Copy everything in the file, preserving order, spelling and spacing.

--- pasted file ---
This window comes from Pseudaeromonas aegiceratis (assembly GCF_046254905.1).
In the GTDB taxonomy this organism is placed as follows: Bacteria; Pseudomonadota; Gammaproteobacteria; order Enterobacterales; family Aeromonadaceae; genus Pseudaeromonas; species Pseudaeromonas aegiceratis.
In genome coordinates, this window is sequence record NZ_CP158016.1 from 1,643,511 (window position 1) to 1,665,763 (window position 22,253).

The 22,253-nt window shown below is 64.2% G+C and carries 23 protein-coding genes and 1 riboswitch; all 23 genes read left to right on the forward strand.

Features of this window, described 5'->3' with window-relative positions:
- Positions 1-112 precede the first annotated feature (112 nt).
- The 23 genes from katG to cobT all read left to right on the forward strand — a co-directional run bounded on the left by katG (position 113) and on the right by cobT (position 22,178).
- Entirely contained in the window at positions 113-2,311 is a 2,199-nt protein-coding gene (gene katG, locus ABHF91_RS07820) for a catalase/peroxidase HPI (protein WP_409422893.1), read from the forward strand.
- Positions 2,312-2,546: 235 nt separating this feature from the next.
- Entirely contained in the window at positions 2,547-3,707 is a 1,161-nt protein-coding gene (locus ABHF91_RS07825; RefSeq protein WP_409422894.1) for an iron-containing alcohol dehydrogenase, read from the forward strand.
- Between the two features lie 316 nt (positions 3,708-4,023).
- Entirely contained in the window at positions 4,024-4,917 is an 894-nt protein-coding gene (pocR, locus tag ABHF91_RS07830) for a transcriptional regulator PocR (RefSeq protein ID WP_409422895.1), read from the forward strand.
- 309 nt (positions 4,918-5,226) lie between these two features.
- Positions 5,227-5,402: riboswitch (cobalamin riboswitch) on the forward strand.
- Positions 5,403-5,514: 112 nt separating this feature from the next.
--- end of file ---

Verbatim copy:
This window comes from Pseudaeromonas aegiceratis (assembly GCF_046254905.1).
In the GTDB taxonomy this organism is placed as follows: Bacteria; Pseudomonadota; Gammaproteobacteria; order Enterobacterales; family Aeromonadaceae; genus Pseudaeromonas; species Pseudaeromonas aegiceratis.
In genome coordinates, this window is sequence record NZ_CP158016.1 from 1,643,511 (window position 1) to 1,665,763 (window position 22,253).

The 22,253-nt window shown below is 64.2% G+C and carries 23 protein-coding genes and 1 riboswitch; all 23 genes read left to right on the forward strand.

Features of this window, described 5'->3' with window-relative positions:
- Positions 1-112 precede the first annotated feature (112 nt).
- The 23 genes from katG to cobT all read left to right on the forward strand — a co-directional run bounded on the left by katG (position 113) and on the right by cobT (position 22,178).
- Entirely contained in the window at positions 113-2,311 is a 2,199-nt protein-coding gene (gene katG, locus ABHF91_RS07820) for a catalase/peroxidase HPI (protein WP_409422893.1), read from the forward strand.
- Positions 2,312-2,546: 235 nt separating this feature from the next.
- Entirely contained in the window at positions 2,547-3,707 is a 1,161-nt protein-coding gene (locus ABHF91_RS07825; RefSeq protein WP_409422894.1) for an iron-containing alcohol dehydrogenase, read from the forward strand.
- Between the two features lie 316 nt (positions 3,708-4,023).
- Entirely contained in the window at positions 4,024-4,917 is an 894-nt protein-coding gene (pocR, locus tag ABHF91_RS07830) for a transcriptional regulator PocR (RefSeq protein ID WP_409422895.1), read from the forward strand.
- 309 nt (positions 4,918-5,226) lie between these two features.
- Positions 5,227-5,402: riboswitch (cobalamin riboswitch) on the forward strand.
- Positions 5,403-5,514: 112 nt separating this feature from the next.